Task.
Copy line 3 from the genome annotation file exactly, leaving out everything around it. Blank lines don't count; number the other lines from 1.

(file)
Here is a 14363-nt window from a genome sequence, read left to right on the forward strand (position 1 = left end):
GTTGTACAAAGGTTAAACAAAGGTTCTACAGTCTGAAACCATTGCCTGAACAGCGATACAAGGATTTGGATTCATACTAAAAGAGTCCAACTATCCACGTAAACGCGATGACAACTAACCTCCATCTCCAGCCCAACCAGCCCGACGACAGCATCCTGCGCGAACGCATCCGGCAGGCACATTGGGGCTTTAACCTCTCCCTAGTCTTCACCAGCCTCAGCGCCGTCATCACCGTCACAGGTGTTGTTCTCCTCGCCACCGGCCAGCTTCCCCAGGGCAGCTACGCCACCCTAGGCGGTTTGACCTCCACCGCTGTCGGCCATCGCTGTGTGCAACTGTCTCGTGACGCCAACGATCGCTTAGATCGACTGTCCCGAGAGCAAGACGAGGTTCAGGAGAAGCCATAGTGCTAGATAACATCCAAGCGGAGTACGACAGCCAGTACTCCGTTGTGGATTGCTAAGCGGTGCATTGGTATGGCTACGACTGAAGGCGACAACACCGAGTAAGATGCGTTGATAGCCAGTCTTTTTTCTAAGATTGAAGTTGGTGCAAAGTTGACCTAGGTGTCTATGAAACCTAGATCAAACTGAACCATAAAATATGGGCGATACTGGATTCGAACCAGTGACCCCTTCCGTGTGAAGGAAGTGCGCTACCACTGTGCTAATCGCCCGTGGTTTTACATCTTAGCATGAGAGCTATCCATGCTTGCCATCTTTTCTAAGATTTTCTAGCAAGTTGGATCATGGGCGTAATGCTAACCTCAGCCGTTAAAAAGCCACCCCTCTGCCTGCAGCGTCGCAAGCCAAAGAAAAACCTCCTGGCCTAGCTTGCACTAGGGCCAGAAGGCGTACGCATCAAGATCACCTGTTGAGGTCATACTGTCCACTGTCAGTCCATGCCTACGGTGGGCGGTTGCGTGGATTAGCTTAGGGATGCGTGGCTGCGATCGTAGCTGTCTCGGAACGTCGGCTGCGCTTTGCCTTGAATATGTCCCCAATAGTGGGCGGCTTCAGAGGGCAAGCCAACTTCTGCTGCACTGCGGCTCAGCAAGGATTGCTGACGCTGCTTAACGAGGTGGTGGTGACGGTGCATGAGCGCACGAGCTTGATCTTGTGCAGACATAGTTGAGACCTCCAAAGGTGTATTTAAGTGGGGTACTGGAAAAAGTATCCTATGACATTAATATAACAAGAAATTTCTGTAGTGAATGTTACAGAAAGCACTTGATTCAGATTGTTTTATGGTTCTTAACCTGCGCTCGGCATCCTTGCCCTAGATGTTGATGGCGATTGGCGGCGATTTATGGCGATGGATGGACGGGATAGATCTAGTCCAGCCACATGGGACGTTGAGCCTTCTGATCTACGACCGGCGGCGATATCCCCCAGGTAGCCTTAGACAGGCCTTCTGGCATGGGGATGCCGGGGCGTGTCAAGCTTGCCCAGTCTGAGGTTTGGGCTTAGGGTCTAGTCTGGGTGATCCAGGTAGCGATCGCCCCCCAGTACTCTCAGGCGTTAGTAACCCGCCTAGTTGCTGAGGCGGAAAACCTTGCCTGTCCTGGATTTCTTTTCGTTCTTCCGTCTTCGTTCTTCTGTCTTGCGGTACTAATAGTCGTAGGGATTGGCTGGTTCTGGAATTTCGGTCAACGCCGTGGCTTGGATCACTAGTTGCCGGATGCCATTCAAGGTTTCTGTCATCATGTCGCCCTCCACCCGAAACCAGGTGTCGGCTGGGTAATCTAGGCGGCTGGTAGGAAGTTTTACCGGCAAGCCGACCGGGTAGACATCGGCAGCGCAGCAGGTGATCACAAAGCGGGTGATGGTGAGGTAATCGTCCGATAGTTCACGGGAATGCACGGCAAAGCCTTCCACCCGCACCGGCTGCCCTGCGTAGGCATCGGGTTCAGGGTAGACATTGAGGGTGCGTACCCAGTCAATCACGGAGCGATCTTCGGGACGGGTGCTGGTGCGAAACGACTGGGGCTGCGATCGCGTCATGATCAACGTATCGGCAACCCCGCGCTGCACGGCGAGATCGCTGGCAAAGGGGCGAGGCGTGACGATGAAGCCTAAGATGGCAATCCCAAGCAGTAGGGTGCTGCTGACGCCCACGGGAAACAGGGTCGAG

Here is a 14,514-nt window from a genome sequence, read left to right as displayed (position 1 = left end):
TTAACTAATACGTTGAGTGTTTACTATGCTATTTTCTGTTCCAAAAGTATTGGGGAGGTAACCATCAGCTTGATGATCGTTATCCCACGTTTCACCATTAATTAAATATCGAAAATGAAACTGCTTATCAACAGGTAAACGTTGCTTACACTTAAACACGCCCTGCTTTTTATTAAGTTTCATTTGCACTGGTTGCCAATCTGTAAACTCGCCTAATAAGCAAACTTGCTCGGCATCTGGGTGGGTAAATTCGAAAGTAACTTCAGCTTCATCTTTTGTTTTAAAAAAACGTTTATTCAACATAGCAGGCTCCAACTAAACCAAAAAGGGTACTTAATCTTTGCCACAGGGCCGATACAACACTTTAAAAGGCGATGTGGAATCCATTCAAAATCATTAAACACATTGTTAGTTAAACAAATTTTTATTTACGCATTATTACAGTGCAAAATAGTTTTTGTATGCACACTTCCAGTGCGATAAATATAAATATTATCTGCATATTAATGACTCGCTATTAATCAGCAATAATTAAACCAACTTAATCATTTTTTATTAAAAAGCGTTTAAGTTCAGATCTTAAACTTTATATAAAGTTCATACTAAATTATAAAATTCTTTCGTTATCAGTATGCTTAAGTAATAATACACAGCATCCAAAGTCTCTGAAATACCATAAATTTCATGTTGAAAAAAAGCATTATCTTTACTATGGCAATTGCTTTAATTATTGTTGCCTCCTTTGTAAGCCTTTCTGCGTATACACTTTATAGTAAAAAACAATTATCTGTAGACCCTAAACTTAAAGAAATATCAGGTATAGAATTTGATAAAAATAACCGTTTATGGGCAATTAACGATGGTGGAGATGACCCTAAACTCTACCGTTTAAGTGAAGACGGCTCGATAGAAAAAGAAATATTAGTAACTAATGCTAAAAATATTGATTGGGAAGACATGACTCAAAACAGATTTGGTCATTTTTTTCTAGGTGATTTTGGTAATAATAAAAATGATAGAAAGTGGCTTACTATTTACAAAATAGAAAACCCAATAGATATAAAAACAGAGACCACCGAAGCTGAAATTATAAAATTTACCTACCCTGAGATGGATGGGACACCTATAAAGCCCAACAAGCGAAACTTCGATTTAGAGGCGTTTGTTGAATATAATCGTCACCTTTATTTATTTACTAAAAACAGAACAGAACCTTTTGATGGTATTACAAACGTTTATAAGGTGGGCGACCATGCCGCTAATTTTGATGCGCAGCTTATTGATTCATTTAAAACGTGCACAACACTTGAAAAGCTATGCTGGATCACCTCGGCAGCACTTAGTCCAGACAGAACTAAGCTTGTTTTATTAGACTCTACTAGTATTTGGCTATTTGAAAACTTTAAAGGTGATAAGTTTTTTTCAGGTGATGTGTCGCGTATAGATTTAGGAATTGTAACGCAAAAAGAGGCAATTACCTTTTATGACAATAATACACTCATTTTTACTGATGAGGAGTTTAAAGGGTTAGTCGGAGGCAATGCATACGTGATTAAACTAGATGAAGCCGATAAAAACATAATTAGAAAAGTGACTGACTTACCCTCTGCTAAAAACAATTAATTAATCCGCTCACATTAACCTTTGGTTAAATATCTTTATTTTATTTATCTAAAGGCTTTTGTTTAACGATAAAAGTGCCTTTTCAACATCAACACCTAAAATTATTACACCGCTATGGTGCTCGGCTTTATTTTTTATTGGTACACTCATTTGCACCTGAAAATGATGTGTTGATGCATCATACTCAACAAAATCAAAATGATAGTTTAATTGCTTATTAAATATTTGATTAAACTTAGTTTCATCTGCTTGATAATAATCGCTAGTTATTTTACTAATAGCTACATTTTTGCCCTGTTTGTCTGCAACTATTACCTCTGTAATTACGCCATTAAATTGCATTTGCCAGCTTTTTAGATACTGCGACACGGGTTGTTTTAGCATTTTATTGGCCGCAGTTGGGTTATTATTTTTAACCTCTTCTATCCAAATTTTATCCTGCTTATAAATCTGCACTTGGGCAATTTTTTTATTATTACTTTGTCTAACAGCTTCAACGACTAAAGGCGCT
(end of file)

Here is a 14,514-nt window from a genome sequence, read left to right as displayed (position 1 = left end):